“On one occasion, I even found myself in a crack house, crawling around on the rug on my hands and knees looking for any cocaine that might have fallen on the floor. There were cockroaches running around and maggots in the sink from all the unwashed dishes. A crying baby could be heard, unattended in a back room. Yet there I was on the floor, right along with the baby’s mother, searching frantically for white specs on the floor. If we found anything white, we’d put it in the bowl and smoke it, even if we didn’t know what it was.”


So, what on earth could have turned this rebellious youth, this struggling addict, this “animal” (as he later described himself), into a devout Catholic priest, not to mention into an eloquent author of books on theology and Mariology?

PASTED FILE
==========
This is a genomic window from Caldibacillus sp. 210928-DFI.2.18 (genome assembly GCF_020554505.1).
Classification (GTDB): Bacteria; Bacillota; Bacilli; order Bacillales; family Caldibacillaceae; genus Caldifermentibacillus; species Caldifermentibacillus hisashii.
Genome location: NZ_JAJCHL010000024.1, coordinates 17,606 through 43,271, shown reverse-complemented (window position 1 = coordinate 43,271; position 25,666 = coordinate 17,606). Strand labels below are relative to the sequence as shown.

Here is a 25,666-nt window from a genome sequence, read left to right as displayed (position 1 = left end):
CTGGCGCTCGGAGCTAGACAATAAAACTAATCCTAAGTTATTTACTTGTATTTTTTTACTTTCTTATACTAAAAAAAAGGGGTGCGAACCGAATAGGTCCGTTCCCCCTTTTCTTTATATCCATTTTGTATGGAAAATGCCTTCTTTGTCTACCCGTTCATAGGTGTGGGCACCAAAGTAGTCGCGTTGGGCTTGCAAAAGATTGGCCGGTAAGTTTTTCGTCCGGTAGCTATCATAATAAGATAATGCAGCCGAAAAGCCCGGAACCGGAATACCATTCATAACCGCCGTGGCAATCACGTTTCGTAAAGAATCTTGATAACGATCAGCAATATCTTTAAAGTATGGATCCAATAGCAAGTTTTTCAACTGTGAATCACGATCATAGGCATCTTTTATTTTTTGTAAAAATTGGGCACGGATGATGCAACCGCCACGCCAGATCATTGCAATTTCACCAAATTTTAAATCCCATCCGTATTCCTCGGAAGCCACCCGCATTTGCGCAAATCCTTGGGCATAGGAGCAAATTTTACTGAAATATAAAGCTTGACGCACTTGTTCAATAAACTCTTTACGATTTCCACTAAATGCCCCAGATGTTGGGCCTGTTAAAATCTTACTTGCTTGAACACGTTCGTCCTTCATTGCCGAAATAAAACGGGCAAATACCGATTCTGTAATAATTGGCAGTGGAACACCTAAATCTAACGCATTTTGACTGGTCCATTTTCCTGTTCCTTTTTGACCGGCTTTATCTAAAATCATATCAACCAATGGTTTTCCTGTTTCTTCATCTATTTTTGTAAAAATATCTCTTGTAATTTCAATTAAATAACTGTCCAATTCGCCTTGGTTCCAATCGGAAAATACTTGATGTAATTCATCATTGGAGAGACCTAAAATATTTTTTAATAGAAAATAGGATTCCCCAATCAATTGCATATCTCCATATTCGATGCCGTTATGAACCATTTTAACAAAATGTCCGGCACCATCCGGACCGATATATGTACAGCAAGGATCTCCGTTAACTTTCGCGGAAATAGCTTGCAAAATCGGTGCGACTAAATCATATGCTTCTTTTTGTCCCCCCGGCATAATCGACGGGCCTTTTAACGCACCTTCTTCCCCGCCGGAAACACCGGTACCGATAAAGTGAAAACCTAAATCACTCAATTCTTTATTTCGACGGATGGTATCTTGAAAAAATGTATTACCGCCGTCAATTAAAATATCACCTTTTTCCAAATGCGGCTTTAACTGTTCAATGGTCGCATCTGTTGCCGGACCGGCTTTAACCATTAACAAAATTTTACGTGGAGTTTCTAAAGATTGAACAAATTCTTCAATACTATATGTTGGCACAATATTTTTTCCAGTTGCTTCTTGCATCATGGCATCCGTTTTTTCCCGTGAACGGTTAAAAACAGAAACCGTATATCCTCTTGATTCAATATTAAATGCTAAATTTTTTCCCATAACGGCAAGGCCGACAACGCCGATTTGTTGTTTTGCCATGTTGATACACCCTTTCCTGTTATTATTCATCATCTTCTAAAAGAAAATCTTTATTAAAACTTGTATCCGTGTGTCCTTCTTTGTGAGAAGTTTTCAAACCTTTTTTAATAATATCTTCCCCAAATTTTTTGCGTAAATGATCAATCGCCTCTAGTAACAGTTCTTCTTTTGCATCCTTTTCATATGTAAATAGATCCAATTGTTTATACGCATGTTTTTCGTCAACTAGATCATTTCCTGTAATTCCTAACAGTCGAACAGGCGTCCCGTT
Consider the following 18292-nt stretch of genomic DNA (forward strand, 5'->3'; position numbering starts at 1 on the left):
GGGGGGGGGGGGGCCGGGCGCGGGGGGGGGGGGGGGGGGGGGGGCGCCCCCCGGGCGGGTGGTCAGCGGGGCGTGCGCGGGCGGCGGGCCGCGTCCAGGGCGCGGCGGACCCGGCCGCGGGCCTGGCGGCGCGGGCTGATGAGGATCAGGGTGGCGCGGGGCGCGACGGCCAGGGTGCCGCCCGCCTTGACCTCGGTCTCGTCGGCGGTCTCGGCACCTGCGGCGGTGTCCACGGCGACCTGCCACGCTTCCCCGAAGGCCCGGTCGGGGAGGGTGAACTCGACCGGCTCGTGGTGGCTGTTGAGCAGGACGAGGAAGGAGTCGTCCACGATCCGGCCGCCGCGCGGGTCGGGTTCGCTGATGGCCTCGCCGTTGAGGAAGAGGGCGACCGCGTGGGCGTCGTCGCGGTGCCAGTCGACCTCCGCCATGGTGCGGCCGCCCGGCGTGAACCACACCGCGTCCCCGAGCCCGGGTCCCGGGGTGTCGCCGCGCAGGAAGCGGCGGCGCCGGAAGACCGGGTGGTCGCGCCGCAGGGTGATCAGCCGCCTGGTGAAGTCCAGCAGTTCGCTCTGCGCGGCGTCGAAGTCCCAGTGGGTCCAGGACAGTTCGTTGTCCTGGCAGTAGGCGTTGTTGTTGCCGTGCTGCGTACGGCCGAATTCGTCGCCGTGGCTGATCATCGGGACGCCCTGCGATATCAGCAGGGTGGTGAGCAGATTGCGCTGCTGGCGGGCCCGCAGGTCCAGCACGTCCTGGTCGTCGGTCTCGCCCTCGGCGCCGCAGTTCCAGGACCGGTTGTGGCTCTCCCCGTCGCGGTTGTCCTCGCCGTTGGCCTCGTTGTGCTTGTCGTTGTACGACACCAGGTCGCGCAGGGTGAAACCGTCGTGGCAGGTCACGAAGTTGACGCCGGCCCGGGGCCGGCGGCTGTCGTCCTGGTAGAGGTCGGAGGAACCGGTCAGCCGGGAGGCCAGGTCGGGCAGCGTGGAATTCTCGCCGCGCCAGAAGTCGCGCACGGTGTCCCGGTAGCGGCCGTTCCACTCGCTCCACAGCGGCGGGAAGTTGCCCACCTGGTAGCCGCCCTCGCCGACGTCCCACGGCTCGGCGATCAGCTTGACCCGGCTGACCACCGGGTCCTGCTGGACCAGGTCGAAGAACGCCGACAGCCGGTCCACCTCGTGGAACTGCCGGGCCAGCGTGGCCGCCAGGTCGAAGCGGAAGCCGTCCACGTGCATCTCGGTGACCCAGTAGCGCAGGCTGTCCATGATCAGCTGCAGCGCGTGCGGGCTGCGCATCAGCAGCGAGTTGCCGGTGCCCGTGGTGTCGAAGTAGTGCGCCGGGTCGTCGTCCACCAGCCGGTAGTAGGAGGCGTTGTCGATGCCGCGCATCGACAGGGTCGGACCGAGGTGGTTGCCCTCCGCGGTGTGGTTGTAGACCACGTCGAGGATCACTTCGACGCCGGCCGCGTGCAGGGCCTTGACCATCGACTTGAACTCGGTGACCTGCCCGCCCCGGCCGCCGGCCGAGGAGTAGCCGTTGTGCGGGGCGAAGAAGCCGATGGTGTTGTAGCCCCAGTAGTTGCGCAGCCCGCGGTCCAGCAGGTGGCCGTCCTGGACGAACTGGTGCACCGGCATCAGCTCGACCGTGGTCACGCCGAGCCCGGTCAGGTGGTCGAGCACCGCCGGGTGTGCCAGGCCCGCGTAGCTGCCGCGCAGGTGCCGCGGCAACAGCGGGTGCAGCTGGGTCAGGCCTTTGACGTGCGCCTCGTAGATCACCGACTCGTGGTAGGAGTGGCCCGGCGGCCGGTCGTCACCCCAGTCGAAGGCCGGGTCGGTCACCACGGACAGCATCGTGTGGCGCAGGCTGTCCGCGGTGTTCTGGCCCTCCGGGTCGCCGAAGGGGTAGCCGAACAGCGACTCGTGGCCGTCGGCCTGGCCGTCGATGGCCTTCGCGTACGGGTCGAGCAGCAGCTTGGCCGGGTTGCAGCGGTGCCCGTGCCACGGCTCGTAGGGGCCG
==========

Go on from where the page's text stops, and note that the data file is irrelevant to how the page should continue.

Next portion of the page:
It all began one night in March 1992 when, to the surprise of his friends, Donald decided not to go out partying, as was the usual routine, but to stay at home for the night. He felt immensely depressed, a longing and emptiness occupied his very being. “I found myself sitting there alone in my room with nothing to do and no one to turn to. My existence was laughable.


Then I heard a voice, the most pure feminine voice I have ever heard and ever will hear. It was within me, it was outside of me, it was like liquid love being poured over me. It was pure maternal love.

It said, ‘Donnie, I’m so happy.’ That’s all I heard, but I knew who it was. Nobody called me Donnie but my mother. Nobody. I knew this was the voice of Mary, the Blessed Virgin Mary.


In fact, I started crying so hard that I could hardly breathe. “In fact, I started crying so hard that I could hardly breathe. I had to literally gasp for air because I was crying so uncontrollably. There were torrents of liquid coming out of my eyes. Before long, the clothes I was wearing were soaking wet.”